Friends had some doubts, reading this story:
The finding can help shed light on the origin of life on Earth, which might have been spurred in part by the delivery of organic compounds inside meteorites like Hamburg.
On a dark winter night in 2018, hundreds of people across the Great Lakes region witnessed a radiant meteor brighten the skies. Mere days after the fireball streaked overhead on that night in January, scientists were able to track down precious pieces of the ancient space rock using weather radar reports.
The scattered remnants of the object, known as the Hamburg meteorite, contain a “high diversity” of extraterrestrial organic compounds that are preserved “in a pristine condition,” according to a study published on Tuesday in the journal Meteoritics & Planetary Science. The finding can help shed light on the origin of life on Earth, which might have been spurred in part by the delivery of organic compounds inside meteorites like Hamburg.Becky Ferreira, “Pristine’ Extraterrestrial Organic Compounds Found on Meteorite That Fell on Frozen Lake” at VICE
Here’s the open access paper.
One of them, Timothy Standish, gave us permission to post his comments:
I’m not sure why this article so effectively brings out the grump in me. Maybe it is because I hate seeing the same movie twice or reading the same book more than once. I’ve read this article a thousand times before, or so it feels. It is so expansive in its claims, but doesn’t provide the most basic of details to back them up. There is lots of guff about how the meteor fragments were found and how good they are, but all we hear about the magic potion they are supposed to have contained is that they were hydrocarbons, some of which included nitrogen or sulfur. If these were the building blocks of life, were there amino acids present? Were they biased toward one or another chirality? Was the sulfur found in cysteine? Were there sugars? Was there that weird mix of different oxidation states that organic molecules found in living things exhibit? Were there any nitrogenous bases? How does this collection of “hydrocarbons” match up with the many origin of life models out there?
So many obvious questions that even someone who took high school biology and chemistry should naturally be asking are left unanswered. My suspicion is that this is because, once again, the expansive theorizing around OOL is contradicted by the actual data. So, to keep the big idea afloat, only that smidge of evidence consistent with one theory about OOL is presented. It certainly doesn’t sound like “the whole truth and nothing but the truth,” but even that can’t be judged given the lack of useful information provided in this article, which reads more like a propaganda piece than useful information. I wasted five minutes of my life reading something and know less at the end than I did at the beginning.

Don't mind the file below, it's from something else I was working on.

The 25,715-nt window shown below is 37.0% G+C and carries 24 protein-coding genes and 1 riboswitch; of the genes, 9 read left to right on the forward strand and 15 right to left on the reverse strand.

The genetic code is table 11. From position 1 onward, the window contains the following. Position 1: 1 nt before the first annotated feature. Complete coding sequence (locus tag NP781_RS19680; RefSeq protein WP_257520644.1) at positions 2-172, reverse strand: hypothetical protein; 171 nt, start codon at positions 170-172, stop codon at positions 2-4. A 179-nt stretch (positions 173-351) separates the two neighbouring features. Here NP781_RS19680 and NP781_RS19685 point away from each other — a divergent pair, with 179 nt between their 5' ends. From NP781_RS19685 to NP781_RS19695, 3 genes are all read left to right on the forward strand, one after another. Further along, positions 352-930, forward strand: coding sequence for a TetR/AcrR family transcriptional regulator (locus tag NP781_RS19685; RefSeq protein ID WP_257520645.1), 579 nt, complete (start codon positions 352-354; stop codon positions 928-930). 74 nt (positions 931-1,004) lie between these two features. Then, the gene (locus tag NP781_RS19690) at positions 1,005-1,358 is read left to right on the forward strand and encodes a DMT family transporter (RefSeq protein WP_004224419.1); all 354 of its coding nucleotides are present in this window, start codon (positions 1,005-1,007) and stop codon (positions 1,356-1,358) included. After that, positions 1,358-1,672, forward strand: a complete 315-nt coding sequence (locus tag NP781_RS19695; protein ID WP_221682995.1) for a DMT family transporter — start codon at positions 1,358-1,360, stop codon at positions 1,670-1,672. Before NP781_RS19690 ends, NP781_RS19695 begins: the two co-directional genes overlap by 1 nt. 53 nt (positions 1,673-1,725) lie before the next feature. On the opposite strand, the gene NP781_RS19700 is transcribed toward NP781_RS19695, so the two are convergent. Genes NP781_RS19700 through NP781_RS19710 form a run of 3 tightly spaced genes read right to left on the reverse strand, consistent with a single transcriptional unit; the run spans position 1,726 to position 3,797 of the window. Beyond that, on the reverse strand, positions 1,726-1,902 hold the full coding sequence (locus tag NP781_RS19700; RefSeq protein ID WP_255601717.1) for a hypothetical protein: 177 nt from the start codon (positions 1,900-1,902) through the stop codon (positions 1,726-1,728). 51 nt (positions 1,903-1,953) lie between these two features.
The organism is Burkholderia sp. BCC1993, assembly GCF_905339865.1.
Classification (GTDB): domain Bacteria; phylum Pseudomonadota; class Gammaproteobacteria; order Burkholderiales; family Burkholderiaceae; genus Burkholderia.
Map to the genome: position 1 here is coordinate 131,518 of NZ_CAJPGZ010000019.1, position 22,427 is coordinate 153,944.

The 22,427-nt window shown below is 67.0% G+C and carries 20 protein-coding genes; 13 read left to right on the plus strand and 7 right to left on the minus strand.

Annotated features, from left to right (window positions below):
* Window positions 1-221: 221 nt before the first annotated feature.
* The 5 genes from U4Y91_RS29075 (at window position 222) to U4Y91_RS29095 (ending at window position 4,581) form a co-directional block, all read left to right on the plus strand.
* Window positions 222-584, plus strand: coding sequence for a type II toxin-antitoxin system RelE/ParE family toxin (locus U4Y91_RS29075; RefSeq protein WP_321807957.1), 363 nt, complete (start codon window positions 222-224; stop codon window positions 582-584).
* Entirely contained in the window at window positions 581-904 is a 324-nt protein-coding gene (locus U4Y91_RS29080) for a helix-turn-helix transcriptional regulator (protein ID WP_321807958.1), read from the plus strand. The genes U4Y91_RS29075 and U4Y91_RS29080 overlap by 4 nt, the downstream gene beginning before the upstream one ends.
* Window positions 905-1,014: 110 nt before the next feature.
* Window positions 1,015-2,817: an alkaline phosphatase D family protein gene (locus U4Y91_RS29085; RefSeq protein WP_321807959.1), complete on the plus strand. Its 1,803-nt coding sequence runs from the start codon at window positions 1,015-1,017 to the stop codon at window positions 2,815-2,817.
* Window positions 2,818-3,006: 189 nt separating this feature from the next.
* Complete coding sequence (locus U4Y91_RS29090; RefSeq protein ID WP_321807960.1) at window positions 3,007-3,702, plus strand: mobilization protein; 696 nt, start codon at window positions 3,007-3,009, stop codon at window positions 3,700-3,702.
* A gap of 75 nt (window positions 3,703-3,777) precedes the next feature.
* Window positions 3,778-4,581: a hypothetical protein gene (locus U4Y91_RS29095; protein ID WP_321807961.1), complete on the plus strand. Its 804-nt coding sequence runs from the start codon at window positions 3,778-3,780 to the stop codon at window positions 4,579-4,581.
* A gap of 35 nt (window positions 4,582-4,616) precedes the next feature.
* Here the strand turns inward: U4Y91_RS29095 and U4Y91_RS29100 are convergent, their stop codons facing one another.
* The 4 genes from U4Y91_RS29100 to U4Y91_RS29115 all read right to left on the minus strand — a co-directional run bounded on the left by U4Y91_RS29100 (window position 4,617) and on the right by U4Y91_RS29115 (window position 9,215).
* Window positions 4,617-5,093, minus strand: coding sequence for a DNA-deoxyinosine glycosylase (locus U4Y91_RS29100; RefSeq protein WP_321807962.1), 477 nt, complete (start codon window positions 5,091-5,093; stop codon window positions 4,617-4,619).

Yeh. So much science writing in the age of naturalism is like that.
And then our physics color commentator Rob Sheldon weighed in:
There wasn’t anything there, because, well, it was a slow news day reporting something from 2 years ago. For the record, “H-class” meteorites are the most common meteorites collected, some 40% are H. The sell for $5/gm on eBay.
I haven’t been able to track down the subclass “4”, but I do know that for carbonaceous chondrites, the number indicates the maximum temperature sustained by the meteorite. C1 have never been above 100C for example, whereas C4 are French roasted.
So the only “newsworthy” item in this press release, is that surprisingly hydrocarbons were found on a rocky meteorite that had been heated greatly.
But if you want to look at meteorites that have a chance at biomolecules, check out C1-C3 carbonaceous chondrites. They also sell for $1000/gm.
Plus, Rob Sheldon wrote back to say,
I did a price check on Sutter’s Mill meteorite, which was a C2, it was selling for $1500 to $2000/gm.
Holy Kazootski! Crack cocaine just died of envy. No closer to the origin of life.